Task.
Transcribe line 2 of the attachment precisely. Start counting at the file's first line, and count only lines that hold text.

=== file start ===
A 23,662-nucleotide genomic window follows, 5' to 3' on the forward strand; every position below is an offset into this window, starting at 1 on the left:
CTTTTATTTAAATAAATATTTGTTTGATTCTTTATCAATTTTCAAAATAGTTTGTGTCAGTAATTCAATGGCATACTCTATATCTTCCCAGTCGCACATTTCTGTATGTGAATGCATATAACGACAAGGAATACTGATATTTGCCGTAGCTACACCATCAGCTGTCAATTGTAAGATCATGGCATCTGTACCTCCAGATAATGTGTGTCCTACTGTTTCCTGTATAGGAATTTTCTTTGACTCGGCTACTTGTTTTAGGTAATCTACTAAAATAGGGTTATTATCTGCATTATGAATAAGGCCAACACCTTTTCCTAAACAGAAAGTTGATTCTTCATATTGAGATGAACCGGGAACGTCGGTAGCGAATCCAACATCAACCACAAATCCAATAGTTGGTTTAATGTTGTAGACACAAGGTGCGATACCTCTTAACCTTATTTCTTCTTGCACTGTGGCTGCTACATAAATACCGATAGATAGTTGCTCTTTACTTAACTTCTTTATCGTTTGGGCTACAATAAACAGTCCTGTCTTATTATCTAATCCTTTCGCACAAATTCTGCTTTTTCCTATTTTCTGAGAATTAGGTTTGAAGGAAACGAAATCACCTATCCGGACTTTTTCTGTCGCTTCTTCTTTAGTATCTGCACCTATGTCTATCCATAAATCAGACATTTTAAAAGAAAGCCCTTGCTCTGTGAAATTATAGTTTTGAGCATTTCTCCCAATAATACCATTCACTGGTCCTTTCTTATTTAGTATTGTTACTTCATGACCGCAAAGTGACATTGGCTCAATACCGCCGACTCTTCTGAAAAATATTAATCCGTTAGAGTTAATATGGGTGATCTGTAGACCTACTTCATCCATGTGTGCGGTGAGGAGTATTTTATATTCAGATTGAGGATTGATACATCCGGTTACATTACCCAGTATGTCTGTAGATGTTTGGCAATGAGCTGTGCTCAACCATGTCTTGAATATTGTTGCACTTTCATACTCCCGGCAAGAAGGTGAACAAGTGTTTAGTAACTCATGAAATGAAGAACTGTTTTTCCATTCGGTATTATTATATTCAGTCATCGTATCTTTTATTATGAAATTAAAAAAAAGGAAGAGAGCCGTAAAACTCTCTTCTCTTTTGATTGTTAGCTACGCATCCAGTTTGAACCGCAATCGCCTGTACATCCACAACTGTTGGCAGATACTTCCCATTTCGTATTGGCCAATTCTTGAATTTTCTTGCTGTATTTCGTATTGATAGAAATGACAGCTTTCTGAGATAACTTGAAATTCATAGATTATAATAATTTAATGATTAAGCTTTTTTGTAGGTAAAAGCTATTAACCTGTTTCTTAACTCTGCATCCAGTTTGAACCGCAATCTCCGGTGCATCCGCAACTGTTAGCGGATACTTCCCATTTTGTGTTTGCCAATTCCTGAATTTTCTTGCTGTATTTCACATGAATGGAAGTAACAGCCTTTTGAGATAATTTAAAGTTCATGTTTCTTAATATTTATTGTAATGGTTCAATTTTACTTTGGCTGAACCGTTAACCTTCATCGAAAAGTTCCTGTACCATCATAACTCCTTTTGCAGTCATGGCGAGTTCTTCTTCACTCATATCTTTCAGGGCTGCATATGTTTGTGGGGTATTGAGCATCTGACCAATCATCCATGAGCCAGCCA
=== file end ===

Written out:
CTTTTATTTAAATAAATATTTGTTTGATTCTTTATCAATTTTCAAAATAGTTTGTGTCAGTAATTCAATGGCATACTCTATATCTTCCCAGTCGCACATTTCTGTATGTGAATGCATATAACGACAAGGAATACTGATATTTGCCGTAGCTACACCATCAGCTGTCAATTGTAAGATCATGGCATCTGTACCTCCAGATAATGTGTGTCCTACTGTTTCCTGTATAGGAATTTTCTTTGACTCGGCTACTTGTTTTAGGTAATCTACTAAAATAGGGTTATTATCTGCATTATGAATAAGGCCAACACCTTTTCCTAAACAGAAAGTTGATTCTTCATATTGAGATGAACCGGGAACGTCGGTAGCGAATCCAACATCAACCACAAATCCAATAGTTGGTTTAATGTTGTAGACACAAGGTGCGATACCTCTTAACCTTATTTCTTCTTGCACTGTGGCTGCTACATAAATACCGATAGATAGTTGCTCTTTACTTAACTTCTTTATCGTTTGGGCTACAATAAACAGTCCTGTCTTATTATCTAATCCTTTCGCACAAATTCTGCTTTTTCCTATTTTCTGAGAATTAGGTTTGAAGGAAACGAAATCACCTATCCGGACTTTTTCTGTCGCTTCTTCTTTAGTATCTGCACCTATGTCTATCCATAAATCAGACATTTTAAAAGAAAGCCCTTGCTCTGTGAAATTATAGTTTTGAGCATTTCTCCCAATAATACCATTCACTGGTCCTTTCTTATTTAGTATTGTTACTTCATGACCGCAAAGTGACATTGGCTCAATACCGCCGACTCTTCTGAAAAATATTAATCCGTTAGAGTTAATATGGGTGATCTGTAGACCTACTTCATCCATGTGTGCGGTGAGGAGTATTTTATATTCAGATTGAGGATTGATACATCCGGTTACATTACCCAGTATGTCTGTAGATGTTTGGCAATGAGCTGTGCTCAACCATGTCTTGAATATTGTTGCACTTTCATACTCCCGGCAAGAAGGTGAACAAGTGTTTAGTAACTCATGAAATGAAGAACTGTTTTTCCATTCGGTATTATTATATTCAGTCATCGTATCTTTTATTATGAAATTAAAAAAAAGGAAGAGAGCCGTAAAACTCTCTTCTCTTTTGATTGTTAGCTACGCATCCAGTTTGAACCGCAATCGCCTGTACATCCACAACTGTTGGCAGATACTTCCCATTTCGTATTGGCCAATTCTTGAATTTTCTTGCTGTATTTCGTATTGATAGAAATGACAGCTTTCTGAGATAACTTGAAATTCATAGATTATAATAATTTAATGATTAAGCTTTTTTGTAGGTAAAAGCTATTAACCTGTTTCTTAACTCTGCATCCAGTTTGAACCGCAATCTCCGGTGCATCCGCAACTGTTAGCGGATACTTCCCATTTTGTGTTTGCCAATTCCTGAATTTTCTTGCTGTATTTCACATGAATGGAAGTAACAGCCTTTTGAGATAATTTAAAGTTCATGTTTCTTAATATTTATTGTAATGGTTCAATTTTACTTTGGCTGAACCGTTAACCTTCATCGAAAAGTTCCTGTACCATCATAACTCCTTTTGCAGTCATGGCGAGTTCTTCTTCACTCATATCTTTCAGGGCTGCATATGTTTGTGGGGTATTGAGCATCTGACCAATCATCCATGAGCCAGCCA